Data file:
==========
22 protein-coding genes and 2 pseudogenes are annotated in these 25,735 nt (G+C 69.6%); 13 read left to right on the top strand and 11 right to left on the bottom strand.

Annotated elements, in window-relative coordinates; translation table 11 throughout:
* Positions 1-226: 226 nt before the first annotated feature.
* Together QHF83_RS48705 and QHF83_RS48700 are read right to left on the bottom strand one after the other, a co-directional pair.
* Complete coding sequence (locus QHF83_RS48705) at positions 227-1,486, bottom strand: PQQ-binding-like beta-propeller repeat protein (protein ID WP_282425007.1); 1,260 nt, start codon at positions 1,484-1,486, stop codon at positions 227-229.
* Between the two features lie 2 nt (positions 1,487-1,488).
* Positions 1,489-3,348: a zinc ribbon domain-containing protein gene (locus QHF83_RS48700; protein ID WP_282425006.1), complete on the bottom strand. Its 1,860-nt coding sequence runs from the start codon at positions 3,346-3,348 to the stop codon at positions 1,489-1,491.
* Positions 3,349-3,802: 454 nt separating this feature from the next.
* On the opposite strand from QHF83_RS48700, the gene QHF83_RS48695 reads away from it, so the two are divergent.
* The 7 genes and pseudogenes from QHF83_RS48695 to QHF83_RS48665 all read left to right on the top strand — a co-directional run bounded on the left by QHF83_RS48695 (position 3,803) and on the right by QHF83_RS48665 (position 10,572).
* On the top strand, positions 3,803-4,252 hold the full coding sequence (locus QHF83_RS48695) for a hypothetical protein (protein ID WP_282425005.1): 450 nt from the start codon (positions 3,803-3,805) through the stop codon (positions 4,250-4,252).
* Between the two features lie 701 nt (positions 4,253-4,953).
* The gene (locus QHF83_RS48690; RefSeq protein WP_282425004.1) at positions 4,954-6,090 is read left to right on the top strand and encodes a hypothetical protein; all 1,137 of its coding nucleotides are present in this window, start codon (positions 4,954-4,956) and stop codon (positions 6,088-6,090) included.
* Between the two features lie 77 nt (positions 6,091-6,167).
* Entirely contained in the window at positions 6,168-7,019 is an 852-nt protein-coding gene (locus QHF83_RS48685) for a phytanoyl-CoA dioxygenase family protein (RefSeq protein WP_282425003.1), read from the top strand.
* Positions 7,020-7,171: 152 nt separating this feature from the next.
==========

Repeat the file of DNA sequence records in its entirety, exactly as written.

22 protein-coding genes and 2 pseudogenes are annotated in these 25,735 nt (G+C 69.6%); 13 read left to right on the top strand and 11 right to left on the bottom strand.

Annotated elements, in window-relative coordinates; translation table 11 throughout:
* Positions 1-226: 226 nt before the first annotated feature.
* Together QHF83_RS48705 and QHF83_RS48700 are read right to left on the bottom strand one after the other, a co-directional pair.
* Complete coding sequence (locus QHF83_RS48705) at positions 227-1,486, bottom strand: PQQ-binding-like beta-propeller repeat protein (protein ID WP_282425007.1); 1,260 nt, start codon at positions 1,484-1,486, stop codon at positions 227-229.
* Between the two features lie 2 nt (positions 1,487-1,488).
* Positions 1,489-3,348: a zinc ribbon domain-containing protein gene (locus QHF83_RS48700; protein ID WP_282425006.1), complete on the bottom strand. Its 1,860-nt coding sequence runs from the start codon at positions 3,346-3,348 to the stop codon at positions 1,489-1,491.
* Positions 3,349-3,802: 454 nt separating this feature from the next.
* On the opposite strand from QHF83_RS48700, the gene QHF83_RS48695 reads away from it, so the two are divergent.
* The 7 genes and pseudogenes from QHF83_RS48695 to QHF83_RS48665 all read left to right on the top strand — a co-directional run bounded on the left by QHF83_RS48695 (position 3,803) and on the right by QHF83_RS48665 (position 10,572).
* On the top strand, positions 3,803-4,252 hold the full coding sequence (locus QHF83_RS48695) for a hypothetical protein (protein ID WP_282425005.1): 450 nt from the start codon (positions 3,803-3,805) through the stop codon (positions 4,250-4,252).
* Between the two features lie 701 nt (positions 4,253-4,953).
* The gene (locus QHF83_RS48690; RefSeq protein WP_282425004.1) at positions 4,954-6,090 is read left to right on the top strand and encodes a hypothetical protein; all 1,137 of its coding nucleotides are present in this window, start codon (positions 4,954-4,956) and stop codon (positions 6,088-6,090) included.
* Between the two features lie 77 nt (positions 6,091-6,167).
* Entirely contained in the window at positions 6,168-7,019 is an 852-nt protein-coding gene (locus QHF83_RS48685) for a phytanoyl-CoA dioxygenase family protein (RefSeq protein WP_282425003.1), read from the top strand.
* Positions 7,020-7,171: 152 nt separating this feature from the next.